Church Brawls, Upsets, & ‘Devil’s Music’ – Stephen Wiley and Christian Rap
Last week, Rapzilla introduced one of Christian hip-hop’s early founders, Stephen Wiley. Wiley’s connection to the golden era of hip-hop helped spark an untapped segment of music Christian circles had not heard of. As this new breed of gospel-inspired rap music began to hit the streets, the church and even Christian music in general, were not ready for the wave.
It’s no secret that hip-hop was not widely accepted by the church. Going back even 10 years ago, Tedashii, said to Rapzilla that he was told he couldn’t perform in churches. Now just take a second, and think back 30 years. Hip-Hop wasn’t just new to believers, it was also fairly new to everyone.
In the 80s, the stigma of rock and roll being the “Devil’s music” was finally beginning to fade. Now the Devil had a new sound, rap music.
Wiley said he could “write a book” about all the adversity he faced when trying to minister to young people with hip-hop. Some of the mainstream rap music of the mid-80s was so non-threatening that it could probably fall under inspirational or Christian by today’s standards. Wiley was quite literally rapping the books of the Bible, and that was too extreme because the sound was “worldly.”
Pastors and churches were banning him from performing and warning their congregation not to listen to his music.
“One church even had members get into a fist fight because half of them wanted me and the other half didn’t.”
Wiley shared one story about an elderly white woman who approached him after a show. She asked, “What is this rap music?” in a sneering tone. She then turned around and began to walk away which prompted Stephen to ask, “Take a moment to listen.”
The lady put the headphones on and listened to a cassette where she heard Wiley break down the books of the Bible and address Jesus as a hero and friend.
“She began tapping her feet and shouted, ‘My grandkids need to hear this!’”
It turns out, grandma bought five copies to give to her grandkids as well as a bunch of t-shirts.
Meanwhile, Wiley is starting to receive attention from mainstream media that is praising his message and willingness to go in the community and make a difference.
Music juggernaut, Spin Magazine, heralded Wiley as the “Grandmaster of God.” His full page write-up appeared next to an article about Public Enemy.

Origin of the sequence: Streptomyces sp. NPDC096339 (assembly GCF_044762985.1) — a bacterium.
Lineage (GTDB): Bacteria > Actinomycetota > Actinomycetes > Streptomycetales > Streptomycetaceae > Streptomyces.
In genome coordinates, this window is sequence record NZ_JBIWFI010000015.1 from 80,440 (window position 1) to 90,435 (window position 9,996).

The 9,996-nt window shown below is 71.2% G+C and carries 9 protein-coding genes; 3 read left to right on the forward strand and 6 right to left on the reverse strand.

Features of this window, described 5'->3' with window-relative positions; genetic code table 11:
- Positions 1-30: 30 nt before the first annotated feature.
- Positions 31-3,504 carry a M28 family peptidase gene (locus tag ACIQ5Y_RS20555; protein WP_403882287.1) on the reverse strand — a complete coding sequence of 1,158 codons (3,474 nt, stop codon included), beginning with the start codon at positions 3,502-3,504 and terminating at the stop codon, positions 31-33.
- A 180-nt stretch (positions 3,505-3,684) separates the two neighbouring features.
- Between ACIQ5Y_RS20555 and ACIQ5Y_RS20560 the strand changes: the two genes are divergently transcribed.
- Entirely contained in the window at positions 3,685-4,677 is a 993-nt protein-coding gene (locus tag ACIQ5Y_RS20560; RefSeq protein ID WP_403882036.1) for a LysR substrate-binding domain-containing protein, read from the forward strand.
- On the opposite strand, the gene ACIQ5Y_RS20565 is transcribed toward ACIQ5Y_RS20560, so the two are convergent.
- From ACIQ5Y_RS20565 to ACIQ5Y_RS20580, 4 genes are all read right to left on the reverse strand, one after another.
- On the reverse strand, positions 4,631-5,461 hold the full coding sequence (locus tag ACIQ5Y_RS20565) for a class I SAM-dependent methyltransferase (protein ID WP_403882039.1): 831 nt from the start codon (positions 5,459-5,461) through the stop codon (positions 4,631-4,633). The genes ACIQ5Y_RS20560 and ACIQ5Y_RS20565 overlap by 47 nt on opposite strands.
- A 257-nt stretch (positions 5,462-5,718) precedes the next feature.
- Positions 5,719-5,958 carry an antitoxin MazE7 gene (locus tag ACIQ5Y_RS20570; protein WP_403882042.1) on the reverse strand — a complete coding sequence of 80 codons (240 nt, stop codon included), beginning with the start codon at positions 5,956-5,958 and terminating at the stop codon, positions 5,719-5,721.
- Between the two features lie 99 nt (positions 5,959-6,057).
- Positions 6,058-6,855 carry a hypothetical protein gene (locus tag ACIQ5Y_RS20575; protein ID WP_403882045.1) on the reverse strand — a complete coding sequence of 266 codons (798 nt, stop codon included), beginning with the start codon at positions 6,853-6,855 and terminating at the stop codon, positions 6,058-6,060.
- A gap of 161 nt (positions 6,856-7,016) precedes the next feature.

Read this excerpt below from November 1988:
“When Wiley’s concert ended, hundreds of excited homeboys and homegirls headed for the stage, not to wreck havoc or even get the rapper’s autograph, but to get help in turning their lives around…While most MC’s boast and diss one another, rap about girls, sex, and cars and measure their success in gold records, this Oklahoma-born 30-year-old evangelist prefers rappin’ for Jesus and measuring success in the number of souls he saves.”
That little blast from the past spoke volumes about what was going on in music. Perhaps more tongue-in-cheek than demeaning, rap fans were called “homeboys and homegirls.” However, the magazine gave him props for having a message and touring youth rallies and churches. This is something the church still had a tough time doing – giving props.
“Sometimes the world does a better job at sharing the gospel than the church does,” explained Wiley.
Wiley continued to be a trailblazer for Christian hip-hop as more and more artists began to spring up. Names such as Michael Peace, P.I.D. (Preachers in Disguise), E.T.W. (End Time Warriors), One Way Up, D-Boy Rodriguez, and DC Talk, would help spark the revolution and pave the way for the next generation.
As the music started becoming more accepted and more available to Christian audiences, the industry had to play catch up. A Christian Rap category needed to be created, and the GMA Dove Awards would have to add this growing fad to their list of awards.
“In the late 80s, there was no category for rap music because it was in its infancy. There was PID, One Way Up, Michael Peace, DC Talk..we all knew each other because we checked the charts and the magazines,” said Wiley. “We all would meet and talk about what the future of Christian rap music would be.”
Wiley admitted that most of the other guys were young, around 19 or 20, and he was already 30. He had been around the music scene for awhile. The young guys saw the growing popularity and were very ambitious. He always made sure to hit home with the importance of staying true to the Word.